Upminster Hall: owners and buildings

Upminster Hall and its estate have a history that can be traced back almost a thousand years to before the Norman Conquest of 1066. Unlike Upminster’s other main manor, Gaynes, which frequently changed hands before it was split up and sold in 1929, Upminster Hall was owned by only two significantly owners – the monks of Waltham Abbey for over 450 years and the Branfill family for over 200 years.

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The Branfills at Upminster Hall

The aftermath of the recent Black Lives Matters protests has thrown a spotlight on historic figures who had links with the slave trade. Upminster has not escaped this scrutiny which has brought to light unpleasant local connections with the Branfills of Upminster Hall and a call for a road and a school in Upminster to be renamed to erase these links. Continue reading

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South Upminster: gravel pits and ancient bits

The part of Upminster which stretches south from Corbets Tey, bordered on the west by Rainham, by North Ockendon to the east and Aveley to the south and south-west, has few inhabitants and a landscape scarred by past and present gravel pits. However, an important meeting place for 14 Essex parishes was here once and archaeological excavations have uncovered sites of national and regional historical importance. Continue reading

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Big houses and farms around Corbets Tey

The two previous items about Corbets Tey have looked at the village and the area around Hacton. This third piece looks at four large houses and farms around the village centre, three of which still survive, and shines a light on Upminster’s ancient origins. Continue reading

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Around Corbets Tey: Hacton Hamlet

The populous Upminster hamlet of Hacton seems to be one of three clusters of medieval settlement in the parish, the other two being the village centre and Corbets Tey. The area was to the west of the Gaynes manor estate and centred around where Little Gaynes Lane met Hacton Lane as it climbed up from Hacton Bridge towards Aveley. Continue reading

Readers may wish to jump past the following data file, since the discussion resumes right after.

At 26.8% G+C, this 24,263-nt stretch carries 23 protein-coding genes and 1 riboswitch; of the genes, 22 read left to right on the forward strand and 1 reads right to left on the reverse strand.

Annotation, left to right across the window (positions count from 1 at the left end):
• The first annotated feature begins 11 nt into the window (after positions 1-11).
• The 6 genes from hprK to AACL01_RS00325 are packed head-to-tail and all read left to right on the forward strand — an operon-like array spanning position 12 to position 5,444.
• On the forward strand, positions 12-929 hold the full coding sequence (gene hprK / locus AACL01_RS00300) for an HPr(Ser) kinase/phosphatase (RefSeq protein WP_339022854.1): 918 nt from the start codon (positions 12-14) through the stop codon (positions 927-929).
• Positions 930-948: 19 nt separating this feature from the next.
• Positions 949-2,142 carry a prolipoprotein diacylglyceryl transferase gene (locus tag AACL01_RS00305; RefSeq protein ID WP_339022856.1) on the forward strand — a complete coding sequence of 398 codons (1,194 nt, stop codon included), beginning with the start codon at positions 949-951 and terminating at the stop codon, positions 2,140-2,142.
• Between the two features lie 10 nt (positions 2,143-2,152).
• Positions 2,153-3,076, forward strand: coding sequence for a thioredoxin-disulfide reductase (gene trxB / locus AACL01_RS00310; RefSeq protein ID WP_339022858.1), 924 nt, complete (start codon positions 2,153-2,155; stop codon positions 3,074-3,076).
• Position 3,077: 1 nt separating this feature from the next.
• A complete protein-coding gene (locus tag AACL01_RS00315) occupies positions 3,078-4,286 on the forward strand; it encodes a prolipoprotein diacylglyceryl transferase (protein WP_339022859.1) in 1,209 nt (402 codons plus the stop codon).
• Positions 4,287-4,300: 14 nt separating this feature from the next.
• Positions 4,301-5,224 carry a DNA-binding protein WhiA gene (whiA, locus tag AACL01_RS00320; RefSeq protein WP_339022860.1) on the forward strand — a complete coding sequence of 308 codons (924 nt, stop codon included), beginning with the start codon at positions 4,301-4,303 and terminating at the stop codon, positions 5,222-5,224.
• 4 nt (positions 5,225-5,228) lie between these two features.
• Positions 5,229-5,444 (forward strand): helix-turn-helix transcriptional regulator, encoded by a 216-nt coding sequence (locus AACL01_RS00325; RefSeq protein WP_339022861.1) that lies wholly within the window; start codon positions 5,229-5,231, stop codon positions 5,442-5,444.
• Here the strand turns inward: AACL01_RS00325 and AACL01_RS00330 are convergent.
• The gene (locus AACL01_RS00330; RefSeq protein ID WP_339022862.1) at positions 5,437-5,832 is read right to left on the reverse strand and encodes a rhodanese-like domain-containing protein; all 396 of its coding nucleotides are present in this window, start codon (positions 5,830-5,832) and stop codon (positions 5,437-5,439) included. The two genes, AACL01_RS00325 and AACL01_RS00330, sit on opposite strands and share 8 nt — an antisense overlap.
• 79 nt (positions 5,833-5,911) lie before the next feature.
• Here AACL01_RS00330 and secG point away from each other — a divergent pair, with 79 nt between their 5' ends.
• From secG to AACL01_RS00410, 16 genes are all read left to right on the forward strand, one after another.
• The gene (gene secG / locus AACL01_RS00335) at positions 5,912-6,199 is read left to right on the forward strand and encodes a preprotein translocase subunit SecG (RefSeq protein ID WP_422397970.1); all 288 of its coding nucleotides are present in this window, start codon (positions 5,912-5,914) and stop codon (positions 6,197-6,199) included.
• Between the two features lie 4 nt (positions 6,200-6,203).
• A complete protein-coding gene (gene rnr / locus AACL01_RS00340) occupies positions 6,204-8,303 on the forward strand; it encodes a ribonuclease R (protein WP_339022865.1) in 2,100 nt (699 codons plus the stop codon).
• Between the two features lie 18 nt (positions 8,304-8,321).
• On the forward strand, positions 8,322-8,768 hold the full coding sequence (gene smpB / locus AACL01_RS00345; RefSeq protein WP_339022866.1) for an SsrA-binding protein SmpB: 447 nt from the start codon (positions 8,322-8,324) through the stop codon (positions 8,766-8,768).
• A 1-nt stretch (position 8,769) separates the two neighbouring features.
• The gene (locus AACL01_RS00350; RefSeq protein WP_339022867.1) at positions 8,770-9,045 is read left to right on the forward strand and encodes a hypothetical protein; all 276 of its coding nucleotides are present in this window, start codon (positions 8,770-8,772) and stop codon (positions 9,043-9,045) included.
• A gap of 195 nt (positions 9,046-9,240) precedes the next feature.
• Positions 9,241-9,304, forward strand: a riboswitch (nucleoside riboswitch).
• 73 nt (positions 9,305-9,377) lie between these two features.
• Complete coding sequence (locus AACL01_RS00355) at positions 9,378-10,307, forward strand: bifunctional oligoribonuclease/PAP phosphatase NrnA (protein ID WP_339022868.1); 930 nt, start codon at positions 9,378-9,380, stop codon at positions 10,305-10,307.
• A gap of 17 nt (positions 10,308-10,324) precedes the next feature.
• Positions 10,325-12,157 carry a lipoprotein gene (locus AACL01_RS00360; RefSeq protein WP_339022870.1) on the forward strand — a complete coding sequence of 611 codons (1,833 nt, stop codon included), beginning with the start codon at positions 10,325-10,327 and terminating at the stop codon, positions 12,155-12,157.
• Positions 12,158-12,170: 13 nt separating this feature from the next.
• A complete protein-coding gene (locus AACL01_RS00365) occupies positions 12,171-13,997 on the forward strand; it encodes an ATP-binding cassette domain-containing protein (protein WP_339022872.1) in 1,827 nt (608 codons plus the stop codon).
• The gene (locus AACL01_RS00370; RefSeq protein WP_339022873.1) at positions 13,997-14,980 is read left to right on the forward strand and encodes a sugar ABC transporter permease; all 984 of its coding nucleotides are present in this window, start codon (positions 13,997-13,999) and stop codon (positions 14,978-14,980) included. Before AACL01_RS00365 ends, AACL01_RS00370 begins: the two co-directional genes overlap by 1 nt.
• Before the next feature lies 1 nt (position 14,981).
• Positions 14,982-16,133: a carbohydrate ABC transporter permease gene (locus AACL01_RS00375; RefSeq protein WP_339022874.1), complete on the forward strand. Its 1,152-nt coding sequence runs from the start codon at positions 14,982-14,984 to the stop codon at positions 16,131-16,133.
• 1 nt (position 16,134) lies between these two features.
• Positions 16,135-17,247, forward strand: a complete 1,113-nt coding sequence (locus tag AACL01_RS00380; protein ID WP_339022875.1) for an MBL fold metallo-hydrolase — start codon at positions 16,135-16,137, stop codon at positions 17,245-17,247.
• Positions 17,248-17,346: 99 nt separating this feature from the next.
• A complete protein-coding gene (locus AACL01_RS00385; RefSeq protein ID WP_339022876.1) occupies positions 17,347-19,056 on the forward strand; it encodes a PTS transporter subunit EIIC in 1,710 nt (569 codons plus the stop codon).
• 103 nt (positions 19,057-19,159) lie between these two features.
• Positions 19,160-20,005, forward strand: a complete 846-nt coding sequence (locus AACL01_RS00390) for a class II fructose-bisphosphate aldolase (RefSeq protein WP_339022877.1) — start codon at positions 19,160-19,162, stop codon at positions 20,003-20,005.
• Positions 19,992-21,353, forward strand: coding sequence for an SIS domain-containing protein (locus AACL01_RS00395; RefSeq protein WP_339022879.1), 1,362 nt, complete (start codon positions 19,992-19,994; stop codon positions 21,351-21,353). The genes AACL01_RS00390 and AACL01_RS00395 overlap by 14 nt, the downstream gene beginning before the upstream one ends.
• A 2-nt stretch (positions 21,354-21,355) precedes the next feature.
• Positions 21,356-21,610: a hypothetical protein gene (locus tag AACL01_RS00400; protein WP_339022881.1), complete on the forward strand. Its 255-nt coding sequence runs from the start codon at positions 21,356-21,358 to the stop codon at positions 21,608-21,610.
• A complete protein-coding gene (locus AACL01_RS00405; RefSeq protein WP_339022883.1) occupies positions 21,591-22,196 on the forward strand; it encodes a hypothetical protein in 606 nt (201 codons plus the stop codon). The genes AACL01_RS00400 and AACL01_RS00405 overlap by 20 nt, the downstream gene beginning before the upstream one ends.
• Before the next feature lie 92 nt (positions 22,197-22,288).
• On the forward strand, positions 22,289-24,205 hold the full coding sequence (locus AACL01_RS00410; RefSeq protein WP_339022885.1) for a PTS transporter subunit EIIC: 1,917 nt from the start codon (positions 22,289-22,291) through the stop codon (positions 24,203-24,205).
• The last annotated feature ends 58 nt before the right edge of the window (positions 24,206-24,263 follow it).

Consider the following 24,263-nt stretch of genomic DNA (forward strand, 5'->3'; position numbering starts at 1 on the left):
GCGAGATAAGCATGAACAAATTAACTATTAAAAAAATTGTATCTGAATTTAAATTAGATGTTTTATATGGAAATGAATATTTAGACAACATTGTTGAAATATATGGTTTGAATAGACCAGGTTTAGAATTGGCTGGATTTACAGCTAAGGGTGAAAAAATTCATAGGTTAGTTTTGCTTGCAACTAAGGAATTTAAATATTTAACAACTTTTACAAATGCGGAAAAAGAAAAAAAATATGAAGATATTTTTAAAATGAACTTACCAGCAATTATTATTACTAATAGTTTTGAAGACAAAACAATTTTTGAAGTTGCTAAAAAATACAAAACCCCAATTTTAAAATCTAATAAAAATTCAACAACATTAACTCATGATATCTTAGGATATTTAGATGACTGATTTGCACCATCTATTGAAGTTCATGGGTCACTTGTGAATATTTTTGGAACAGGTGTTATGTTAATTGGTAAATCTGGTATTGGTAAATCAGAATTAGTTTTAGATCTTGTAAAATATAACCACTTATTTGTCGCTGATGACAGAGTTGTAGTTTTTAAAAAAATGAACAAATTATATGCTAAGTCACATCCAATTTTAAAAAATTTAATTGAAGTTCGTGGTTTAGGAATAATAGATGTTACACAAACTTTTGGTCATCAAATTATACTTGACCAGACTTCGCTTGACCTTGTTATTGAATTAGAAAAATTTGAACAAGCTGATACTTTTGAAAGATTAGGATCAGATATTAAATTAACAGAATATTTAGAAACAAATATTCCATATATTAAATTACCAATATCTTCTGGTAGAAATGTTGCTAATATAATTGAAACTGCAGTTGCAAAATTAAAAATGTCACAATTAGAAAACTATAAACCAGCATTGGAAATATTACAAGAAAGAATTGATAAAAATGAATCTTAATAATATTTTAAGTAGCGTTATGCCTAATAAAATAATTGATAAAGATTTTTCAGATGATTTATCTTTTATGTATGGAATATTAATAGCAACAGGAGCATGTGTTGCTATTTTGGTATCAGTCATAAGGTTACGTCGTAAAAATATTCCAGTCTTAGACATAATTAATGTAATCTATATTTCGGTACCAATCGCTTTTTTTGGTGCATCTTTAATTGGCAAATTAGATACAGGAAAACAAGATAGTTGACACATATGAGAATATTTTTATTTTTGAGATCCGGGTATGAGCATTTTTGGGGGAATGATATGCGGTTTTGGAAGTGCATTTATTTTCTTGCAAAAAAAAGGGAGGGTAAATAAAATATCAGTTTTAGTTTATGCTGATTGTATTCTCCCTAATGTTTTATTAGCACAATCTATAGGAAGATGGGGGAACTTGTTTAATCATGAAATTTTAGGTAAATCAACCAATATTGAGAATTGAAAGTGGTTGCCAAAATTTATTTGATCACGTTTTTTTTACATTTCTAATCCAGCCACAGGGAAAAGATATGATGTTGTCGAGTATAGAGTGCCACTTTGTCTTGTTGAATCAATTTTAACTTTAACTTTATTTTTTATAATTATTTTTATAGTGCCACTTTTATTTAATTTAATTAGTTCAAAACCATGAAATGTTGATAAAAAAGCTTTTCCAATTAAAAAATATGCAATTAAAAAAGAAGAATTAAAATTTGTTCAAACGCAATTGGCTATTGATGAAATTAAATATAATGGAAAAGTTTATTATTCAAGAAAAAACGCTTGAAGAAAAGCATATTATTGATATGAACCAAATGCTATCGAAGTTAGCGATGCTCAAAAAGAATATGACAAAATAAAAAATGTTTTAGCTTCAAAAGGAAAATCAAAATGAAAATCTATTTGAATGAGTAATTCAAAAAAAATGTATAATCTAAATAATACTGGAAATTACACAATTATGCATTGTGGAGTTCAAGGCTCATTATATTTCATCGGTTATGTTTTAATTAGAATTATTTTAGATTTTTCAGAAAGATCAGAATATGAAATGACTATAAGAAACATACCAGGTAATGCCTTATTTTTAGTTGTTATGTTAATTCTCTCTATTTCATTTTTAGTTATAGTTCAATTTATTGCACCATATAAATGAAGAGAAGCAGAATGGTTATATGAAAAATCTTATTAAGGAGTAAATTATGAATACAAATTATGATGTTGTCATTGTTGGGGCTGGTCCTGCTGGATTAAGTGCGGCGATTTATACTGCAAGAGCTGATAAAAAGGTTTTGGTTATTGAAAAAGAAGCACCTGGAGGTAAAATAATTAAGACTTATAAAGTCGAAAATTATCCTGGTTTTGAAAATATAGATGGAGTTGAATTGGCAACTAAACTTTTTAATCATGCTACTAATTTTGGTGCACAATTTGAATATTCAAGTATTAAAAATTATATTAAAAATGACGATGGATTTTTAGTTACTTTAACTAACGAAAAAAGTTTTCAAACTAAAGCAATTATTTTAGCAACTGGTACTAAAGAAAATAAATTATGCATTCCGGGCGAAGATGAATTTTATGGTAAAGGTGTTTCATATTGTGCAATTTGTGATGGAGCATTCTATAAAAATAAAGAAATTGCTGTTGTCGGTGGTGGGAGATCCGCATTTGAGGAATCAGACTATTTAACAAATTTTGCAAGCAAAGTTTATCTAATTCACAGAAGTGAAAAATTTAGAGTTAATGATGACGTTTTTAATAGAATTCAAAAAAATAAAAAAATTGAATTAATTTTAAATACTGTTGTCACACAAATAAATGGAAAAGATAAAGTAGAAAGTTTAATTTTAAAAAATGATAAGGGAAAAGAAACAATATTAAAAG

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Corbets Tey Village

During much of the Victorian era the hamlet of Corbets Tey supported three alehouses, and boasted a full range of local services including a Post Office, butcher, baker, a grocer and drapers, as well as two carpenters, a blacksmith, wheelwright, a boot and shoemaker and for a while a boys’ boarding school. Continue reading

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Upminster Common Revealed – Part 2 – Gaynes Common and south from the Four Want Way

Gaynes Common – otherwise known as Mill Common or Upminster Common – lay to the west of Nags Head Lane and north and south of what is now known as Shepherds Hill. This common extended to almost 70 acres in 1842, and was where the tenants of the Manor of Gaynes could exercise their rights as commoners which included grazing their livestock. Continue reading

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Edna Clarke Hall (1879-1979): Artist of Upminster Common

A renowned artist, once described as the “most imaginative artist that we have”, lived quietly near Upminster Common for over 75 years, unknown to most of the people of Upminster. The talents of Edna Clarke Hall – Lady Clarke Hall from 1932 – were largely ignored for decades after she was forced to give up painting in 1951 but in her later years her work was once again celebrated.  Continue reading

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Upminster Common Revealed: Part 1 – Bird Lane and around Tylers Common

To the Victorian Census Enumerators the whole area to the north of Upminster parish – north of the line of what is now the A127, the Southend Arterial Road – was referred to as “Upminster Common”. In earlier times the whole of this part of Upminster was all common land governed by Upminster’s two manors, Gaynes and Upminster Hall, but over time much of it was progressively enclosed and farmhouses, cottages and small holdings were developed.

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Upminster’s lost brickworks

A century ago visitors approaching Upminster from the north down Hall Lane would have noticed several lofty chimneys and other industrial buildings behind what we now call the Strawberry Farm (but then known as Chapman’s or Potkiln Farm). This was Upminster’s brickworks which at its peak in the 1890s employed over 20 men and lasted into the 1930s. Continue reading

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